7 If you remain in me and my words remain in you, ask whatever you wish, and it will be given you. 8 This is to my Father’s glory, that you bear much fruit, showing yourselves to be my disciples.

There is a mysterious, but powerful relationship between reading the Bible and prayer.  Jesus draws attention to the fact that if his words remain in us, our prayers have a power that lead to God’s glory and our lives being fruitfulness for Him.

The Bible is spiritual food.  In Deuteronomy 8:3, God reminds his people that “man does not live on bread alone but on every word that comes from the mouth of the Lord.”  We need to feed on God’s word in order to avoid being spiritually malnourished.  In a similar way, prayer is oxygen to the Christian’s soul.  It is the process of learning to turn theology into experience, and develop a personal relationship with Christ himself.

But how do we do both in a way that is meaningful?  Many Christians want to read their Bible and pray, but many struggle.  I believe this is because we are often told what we should do, but are not instructed in how to do it.

If you are looking for a daily devotional structure that help you engage God through the Bible and prayer, try the following for the next few weeks:

  1. Pick one of the gospels (Matthew, Mark, Luke, or John). Head over to www.biblegateway.com if you don’t have a Bible.
  2. Read one chapter a day. Read the chapter slowly at least twice, but ideally 3 times, each time taking notes of what stands out to you.
  3. But instead of trying to figure out what to say, let the Bible teach you to pray.  Turn each verse (the little numbers at the start of some sentences) into a prayer.  Example: 8 This is to my Father’s glory, that you bear much fruit, showing yourselves to be my disciples can used to pray, “God, help my life to bear fruit that brings you glory. Help me to live in such a way that it is clear to others that I am a genuine disciple of Jesus.”  By turning each verse into a prayer, you’ll combat the three biggest obstacles most people encounter when they pray: a wandering mind, repetitive prayers, and boredom.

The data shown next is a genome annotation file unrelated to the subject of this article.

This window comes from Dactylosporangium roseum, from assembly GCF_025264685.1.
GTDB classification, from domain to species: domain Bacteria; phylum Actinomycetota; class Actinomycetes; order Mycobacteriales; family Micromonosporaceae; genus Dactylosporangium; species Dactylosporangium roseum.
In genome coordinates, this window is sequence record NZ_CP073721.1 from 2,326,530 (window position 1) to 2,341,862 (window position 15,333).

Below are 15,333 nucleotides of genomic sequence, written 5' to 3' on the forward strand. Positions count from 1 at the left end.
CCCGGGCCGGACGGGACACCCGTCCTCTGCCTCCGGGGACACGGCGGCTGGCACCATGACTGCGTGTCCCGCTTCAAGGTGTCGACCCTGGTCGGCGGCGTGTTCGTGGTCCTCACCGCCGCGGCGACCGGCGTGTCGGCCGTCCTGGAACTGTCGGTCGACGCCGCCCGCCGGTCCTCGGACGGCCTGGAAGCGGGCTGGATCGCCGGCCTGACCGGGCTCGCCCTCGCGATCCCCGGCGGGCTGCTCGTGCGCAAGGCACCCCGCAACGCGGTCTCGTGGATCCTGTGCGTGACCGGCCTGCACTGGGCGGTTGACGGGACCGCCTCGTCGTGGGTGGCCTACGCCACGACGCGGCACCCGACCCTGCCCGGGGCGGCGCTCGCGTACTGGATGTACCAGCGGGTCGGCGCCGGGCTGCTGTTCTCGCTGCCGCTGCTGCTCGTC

Reading the Bible and praying is the central way in which we abide in Christ.  This ritual, when done with a surrendered, obedient heart, leads to untold riches in our Christian walk.

 

Note: This reflection first appeared in the January 19th edition of the Nelson Star News.

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A Spirituality of Depth and Fruitfulness (Part Two)

“I am the vine; you are the branches. If a man remains in me and I in him, he will bear much fruit” John 15:5

Practically speaking, how do we abide (i.e. remain) in Christ?  In their book Resilient Ministry, authors Burns, Guthrie, and Chapman identity five characteristics that help pastors build and maintain a spirituality of depth and fruitfulness.  Although their research focused specifically on pastors, I believe all Christians can learn from their findings.

  1. They build rituals. Rituals are highly intentional habits. Instead of relying on sheer willpower to grow, wise Christians will strategically build rituals into their days, weeks, and months that keep them connected to Jesus. 
  1. They practice spiritual disciplines. To abide in Christ requires us to not simply form rituals, but rituals that strengthen us in the Lord and in his calling for our lives. From engaging the Bible, prayer, serving, fasting, giving, etc., the Bible holds our specific habits that will deepen our walk with Christ when done with a surrendered heart and a view to love God and serve one’s neighbour.  Integration of these spiritual disciplines takes time, so patience is required.  Like toddlers learning to walk, we should expect the process of learning to walk with God to be clunky, awkward, and full of missteps.  But over time, slowly and steadily, practicing core spiritual disciplines will create spiritual momentum.